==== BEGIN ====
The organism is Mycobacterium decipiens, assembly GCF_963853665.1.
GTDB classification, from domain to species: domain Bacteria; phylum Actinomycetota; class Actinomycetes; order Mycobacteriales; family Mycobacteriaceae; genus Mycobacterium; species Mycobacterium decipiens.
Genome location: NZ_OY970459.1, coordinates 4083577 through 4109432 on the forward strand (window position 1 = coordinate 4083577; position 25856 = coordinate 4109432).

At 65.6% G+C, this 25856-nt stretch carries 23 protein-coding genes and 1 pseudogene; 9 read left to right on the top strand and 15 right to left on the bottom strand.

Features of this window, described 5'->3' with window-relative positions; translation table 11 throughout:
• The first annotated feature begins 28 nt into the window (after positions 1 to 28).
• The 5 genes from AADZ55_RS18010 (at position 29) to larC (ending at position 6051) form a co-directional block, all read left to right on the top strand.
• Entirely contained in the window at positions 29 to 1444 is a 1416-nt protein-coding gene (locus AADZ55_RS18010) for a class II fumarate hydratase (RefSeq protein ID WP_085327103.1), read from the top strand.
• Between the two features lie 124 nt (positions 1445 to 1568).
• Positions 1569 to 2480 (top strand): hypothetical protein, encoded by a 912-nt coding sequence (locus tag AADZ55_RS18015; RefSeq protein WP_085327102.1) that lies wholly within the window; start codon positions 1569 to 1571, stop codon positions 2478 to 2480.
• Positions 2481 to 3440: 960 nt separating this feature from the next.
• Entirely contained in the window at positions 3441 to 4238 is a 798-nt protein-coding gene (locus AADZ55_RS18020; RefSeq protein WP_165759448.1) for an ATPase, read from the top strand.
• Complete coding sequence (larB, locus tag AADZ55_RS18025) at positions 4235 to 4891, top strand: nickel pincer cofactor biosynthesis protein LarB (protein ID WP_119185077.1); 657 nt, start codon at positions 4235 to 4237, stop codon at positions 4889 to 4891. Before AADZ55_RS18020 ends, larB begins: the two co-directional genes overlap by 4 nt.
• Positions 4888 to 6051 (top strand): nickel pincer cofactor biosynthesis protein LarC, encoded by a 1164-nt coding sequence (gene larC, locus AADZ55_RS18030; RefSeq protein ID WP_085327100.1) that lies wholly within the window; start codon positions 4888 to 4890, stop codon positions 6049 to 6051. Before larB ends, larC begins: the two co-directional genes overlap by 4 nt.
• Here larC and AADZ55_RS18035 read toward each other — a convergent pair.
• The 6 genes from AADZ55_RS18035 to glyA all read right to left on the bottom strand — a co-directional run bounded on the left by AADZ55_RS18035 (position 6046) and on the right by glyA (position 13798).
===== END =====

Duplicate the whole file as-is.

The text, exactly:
The organism is Mycobacterium decipiens, assembly GCF_963853665.1.
GTDB classification, from domain to species: domain Bacteria; phylum Actinomycetota; class Actinomycetes; order Mycobacteriales; family Mycobacteriaceae; genus Mycobacterium; species Mycobacterium decipiens.
Genome location: NZ_OY970459.1, coordinates 4083577 through 4109432 on the forward strand (window position 1 = coordinate 4083577; position 25856 = coordinate 4109432).

At 65.6% G+C, this 25856-nt stretch carries 23 protein-coding genes and 1 pseudogene; 9 read left to right on the top strand and 15 right to left on the bottom strand.

Features of this window, described 5'->3' with window-relative positions; translation table 11 throughout:
• The first annotated feature begins 28 nt into the window (after positions 1 to 28).
• The 5 genes from AADZ55_RS18010 (at position 29) to larC (ending at position 6051) form a co-directional block, all read left to right on the top strand.
• Entirely contained in the window at positions 29 to 1444 is a 1416-nt protein-coding gene (locus AADZ55_RS18010) for a class II fumarate hydratase (RefSeq protein ID WP_085327103.1), read from the top strand.
• Between the two features lie 124 nt (positions 1445 to 1568).
• Positions 1569 to 2480 (top strand): hypothetical protein, encoded by a 912-nt coding sequence (locus tag AADZ55_RS18015; RefSeq protein WP_085327102.1) that lies wholly within the window; start codon positions 1569 to 1571, stop codon positions 2478 to 2480.
• Positions 2481 to 3440: 960 nt separating this feature from the next.
• Entirely contained in the window at positions 3441 to 4238 is a 798-nt protein-coding gene (locus AADZ55_RS18020; RefSeq protein WP_165759448.1) for an ATPase, read from the top strand.
• Complete coding sequence (larB, locus tag AADZ55_RS18025) at positions 4235 to 4891, top strand: nickel pincer cofactor biosynthesis protein LarB (protein ID WP_119185077.1); 657 nt, start codon at positions 4235 to 4237, stop codon at positions 4889 to 4891. Before AADZ55_RS18020 ends, larB begins: the two co-directional genes overlap by 4 nt.
• Positions 4888 to 6051 (top strand): nickel pincer cofactor biosynthesis protein LarC, encoded by a 1164-nt coding sequence (gene larC, locus AADZ55_RS18030; RefSeq protein ID WP_085327100.1) that lies wholly within the window; start codon positions 4888 to 4890, stop codon positions 6049 to 6051. Before larB ends, larC begins: the two co-directional genes overlap by 4 nt.
• Here larC and AADZ55_RS18035 read toward each other — a convergent pair.
• The 6 genes from AADZ55_RS18035 to glyA all read right to left on the bottom strand — a co-directional run bounded on the left by AADZ55_RS18035 (position 6046) and on the right by glyA (position 13798).